This article was published in Australian Dictionary of Biography, Volume 3, (MUP), 1969
John James Clark (1838-1915), architect, was born on 23 January 1838 at Liverpool, England, the second son of George Clark, farmer and tailor, and his wife Mary, née Unwin. He was educated at the Collegiate Institute, Liverpool. The parents and six children arrived at Melbourne as unassisted migrants in the Martin Luther on 10 March 1852. While some of the family were briefly digging at one of the goldfields, James (the name by which he was known) was immediately accepted at 14 as acting draftsman on the staff of the colonial architect. Less than six years later he was signing drawings for the New Treasury in Spring Street, was acknowledged as its designer and supervised its construction. He was earning £450 a year by 1855 and his income was the primary support for the family in those early years. From February 1858 he was away for nine months visiting England. In 1861 Clark became by examination lieutenant of engineers and was later promoted captain. He continued an active association with army affairs for most of his life.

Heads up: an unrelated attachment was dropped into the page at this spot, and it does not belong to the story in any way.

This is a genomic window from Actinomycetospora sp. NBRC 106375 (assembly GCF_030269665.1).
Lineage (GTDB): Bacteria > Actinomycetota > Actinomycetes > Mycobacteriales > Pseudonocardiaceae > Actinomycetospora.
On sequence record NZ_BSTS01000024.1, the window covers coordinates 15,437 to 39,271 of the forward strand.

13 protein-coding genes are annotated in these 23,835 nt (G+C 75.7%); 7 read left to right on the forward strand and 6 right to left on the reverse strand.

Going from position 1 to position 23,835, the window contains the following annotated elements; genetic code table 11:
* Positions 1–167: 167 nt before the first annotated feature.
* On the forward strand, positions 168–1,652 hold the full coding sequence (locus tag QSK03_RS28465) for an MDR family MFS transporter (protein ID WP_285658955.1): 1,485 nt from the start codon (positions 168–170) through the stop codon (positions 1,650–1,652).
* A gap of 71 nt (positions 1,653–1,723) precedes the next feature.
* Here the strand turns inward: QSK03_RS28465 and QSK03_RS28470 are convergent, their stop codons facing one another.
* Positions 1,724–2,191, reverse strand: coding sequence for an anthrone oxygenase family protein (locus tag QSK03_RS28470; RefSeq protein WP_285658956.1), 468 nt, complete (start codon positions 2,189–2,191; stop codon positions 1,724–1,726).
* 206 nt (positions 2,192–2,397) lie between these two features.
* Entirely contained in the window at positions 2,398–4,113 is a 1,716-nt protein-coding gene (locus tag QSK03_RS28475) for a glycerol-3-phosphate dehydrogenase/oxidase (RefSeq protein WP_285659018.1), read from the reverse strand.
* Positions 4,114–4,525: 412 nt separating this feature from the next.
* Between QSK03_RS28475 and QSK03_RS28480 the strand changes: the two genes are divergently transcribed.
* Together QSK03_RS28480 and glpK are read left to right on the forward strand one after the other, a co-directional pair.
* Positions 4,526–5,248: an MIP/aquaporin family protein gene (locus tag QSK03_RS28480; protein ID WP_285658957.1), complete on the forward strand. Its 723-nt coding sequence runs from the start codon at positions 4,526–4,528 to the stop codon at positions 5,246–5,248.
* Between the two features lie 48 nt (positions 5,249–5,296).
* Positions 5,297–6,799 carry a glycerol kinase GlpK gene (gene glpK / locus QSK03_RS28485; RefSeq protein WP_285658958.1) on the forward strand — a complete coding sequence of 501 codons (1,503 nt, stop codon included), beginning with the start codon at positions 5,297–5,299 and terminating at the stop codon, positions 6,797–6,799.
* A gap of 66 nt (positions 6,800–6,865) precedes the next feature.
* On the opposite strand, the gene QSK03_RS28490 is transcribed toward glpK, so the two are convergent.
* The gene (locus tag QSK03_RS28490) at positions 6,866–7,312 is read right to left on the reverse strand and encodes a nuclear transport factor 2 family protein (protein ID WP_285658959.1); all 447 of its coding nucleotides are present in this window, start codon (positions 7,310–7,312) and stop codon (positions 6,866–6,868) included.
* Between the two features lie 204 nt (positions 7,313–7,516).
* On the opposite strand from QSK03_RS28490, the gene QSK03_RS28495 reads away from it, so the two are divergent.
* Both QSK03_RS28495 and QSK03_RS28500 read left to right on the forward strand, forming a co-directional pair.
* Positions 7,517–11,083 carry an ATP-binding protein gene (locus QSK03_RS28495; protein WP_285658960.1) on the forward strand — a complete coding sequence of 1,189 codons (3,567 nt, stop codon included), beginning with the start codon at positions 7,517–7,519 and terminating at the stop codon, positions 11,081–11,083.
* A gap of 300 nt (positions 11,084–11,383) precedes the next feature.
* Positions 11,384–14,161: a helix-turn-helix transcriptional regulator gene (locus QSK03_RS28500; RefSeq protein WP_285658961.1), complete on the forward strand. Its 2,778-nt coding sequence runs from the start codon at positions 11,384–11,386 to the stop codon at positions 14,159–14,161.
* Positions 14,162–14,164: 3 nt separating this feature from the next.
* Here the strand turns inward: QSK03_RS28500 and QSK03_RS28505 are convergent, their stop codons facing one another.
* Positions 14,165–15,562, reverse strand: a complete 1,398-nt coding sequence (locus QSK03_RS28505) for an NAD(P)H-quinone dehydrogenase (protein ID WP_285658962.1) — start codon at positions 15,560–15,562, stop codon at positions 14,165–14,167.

Clark remained in government service until 1878, when he was among those retrenched in the Black Wednesday dismissals, as was his senior, William Wardell. In his earlier years of government employ he was permitted to associate with private practices, and worked at night with Smith and Pritchard (later acknowledging Pritchard as his prime instructor in architecture) and assisted Joseph Reed with several competitions. In that period he also competed alone and successfully for the Public Library, Sydney, and the Supreme Court, Auckland, New Zealand. In those twenty years under several colonial architects he must have been closely connected with the construction of many public buildings. Those associated particularly with his name through signed drawings or other evidence include: the Supreme Court, Geelong (now demolished); some part in the Insane Asylums at Kew, Beechworth and Ararat; the front block of the Royal Mint, Melbourne (1870); and the completion of the Melbourne Customs House (1876). That palatial residence, Government House, Melbourne, was largely done by Clark, under Wardell's supervision, according to Clark's evidence before the 1873 commission on the Public Works Department. In 1865 he married Mary Taylor Watmuff (b.1845, Manchester); their only child, Edward James, was born in 1868; Mary died in 1871 after several illnesses and a stillbirth.